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Jun 26 2014

Sports ethics

Today in the final day of preliminary round group matches at the World Cup. After today’s games, only the top two teams in each group of four will advance to the next round of knockout games. (In the US where we tend to use more violent metaphors, it is called ‘sudden death’.) In Group G, Germany plays the United States while Portugal plays Ghana. From the prior matches Germany and the US each have four points while the other two have one point each.

Since the points system is such that a win gets you three points and a tie gets one point, this poses an interesting ethical issue. If the US and Germany agree to play for a tie, then they both advance to the next round, irrespective of the result in the other game. If each plays to win, then the winner advances, but the loser’s fate depends on the result of the other game.

It makes strategic sense for the US and Germany to just idly pass the ball around during the entire game and end it with a 0-0 score. By doing so they benefit by avoiding risking injury or losing, because when you play to win, you also increase your chances of losing since you reduce the number of players in defensive positions.

NPR had a story on this on Monday where they pointed out the interesting wrinkle that the US coach Jurgen Klinsmann, who has both played and coached for Germany in former World Cups, is a friend of the current German coach Joachim Low. It would be easy for the two of them with nods and winks to arrive at an unspoken agreement to play for a tie.

But would such collusion be ethical? We know that big-time professional sports have long ago ditched things like the ‘spirit of the game’ and ‘sportsmanship’ in favor of winning and money, but many fans still believe in those ideals. How would they react to it? Such a policy would stick in the craw of true sports fans who feel that teams must play to win and that to ‘fix’ the outcome of a game in this way is reprehensible.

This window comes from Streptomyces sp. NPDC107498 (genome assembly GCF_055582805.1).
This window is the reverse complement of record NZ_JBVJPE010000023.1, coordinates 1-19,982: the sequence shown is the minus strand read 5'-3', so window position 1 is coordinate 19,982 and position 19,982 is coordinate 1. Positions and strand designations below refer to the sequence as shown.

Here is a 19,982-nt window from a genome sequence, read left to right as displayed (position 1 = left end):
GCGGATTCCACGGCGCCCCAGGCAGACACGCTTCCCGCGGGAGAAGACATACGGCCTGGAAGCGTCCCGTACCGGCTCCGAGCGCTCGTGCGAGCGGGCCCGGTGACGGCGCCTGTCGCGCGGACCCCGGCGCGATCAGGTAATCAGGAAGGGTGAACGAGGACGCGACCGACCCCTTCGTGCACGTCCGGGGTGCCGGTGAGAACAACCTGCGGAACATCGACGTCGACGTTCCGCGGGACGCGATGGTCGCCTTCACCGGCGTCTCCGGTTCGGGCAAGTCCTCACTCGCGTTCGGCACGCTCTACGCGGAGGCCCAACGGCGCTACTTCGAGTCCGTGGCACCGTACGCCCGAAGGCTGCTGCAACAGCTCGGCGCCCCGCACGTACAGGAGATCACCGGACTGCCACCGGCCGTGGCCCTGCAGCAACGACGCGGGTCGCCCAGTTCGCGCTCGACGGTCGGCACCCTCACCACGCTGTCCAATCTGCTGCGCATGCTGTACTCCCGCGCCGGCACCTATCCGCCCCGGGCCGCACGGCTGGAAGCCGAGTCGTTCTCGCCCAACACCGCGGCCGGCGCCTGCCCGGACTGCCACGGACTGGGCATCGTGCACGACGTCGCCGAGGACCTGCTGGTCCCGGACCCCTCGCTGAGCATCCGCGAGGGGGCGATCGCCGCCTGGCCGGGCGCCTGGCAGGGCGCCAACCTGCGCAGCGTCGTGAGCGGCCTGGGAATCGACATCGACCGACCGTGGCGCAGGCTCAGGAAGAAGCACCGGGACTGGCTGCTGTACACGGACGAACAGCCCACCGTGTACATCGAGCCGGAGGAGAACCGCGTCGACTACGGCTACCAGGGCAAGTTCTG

We have a historical precedent in the 1982 World Cup involving Germany and Austria where those two teams colluded to keep the score close enough that they both qualified for the next round and eliminated the contender Algeria. As soon as it became obvious what was going on, the fans were furious, even those from the countries that benefitted from the collusion.

Meanwhile, on TV, German commentator Eberhard Stajnek declaims in frustration:

“What is happening here is disgraceful and has nothing to do with football. You can say what you like, but not every end justifies the means.”

The Austrian commentator, Robert Seeger, told his viewers to turn off their televisions and literally said nothing for the remainder of the match. You can see one West German fan burning his country’s flag in protest. The disgust is so universal that British commentator Hugh Johns venomously spits out:

“A few seconds on Bob Valentine’s watch between us and going-home time. And what a relief that’s going to be. Breitner for Briegel for Stielike, names that run off my tongue at themoment and leave a nasty, nasty taste. Stielike … quality players who should all be in the book of referee Bob Valentine for bringing the game into disrepute. This is one of the most disgraceful international matches I’ve ever seen.”

The whistle blows. The game ends—1-0 to West Germany. Both sides win, but the game has lost.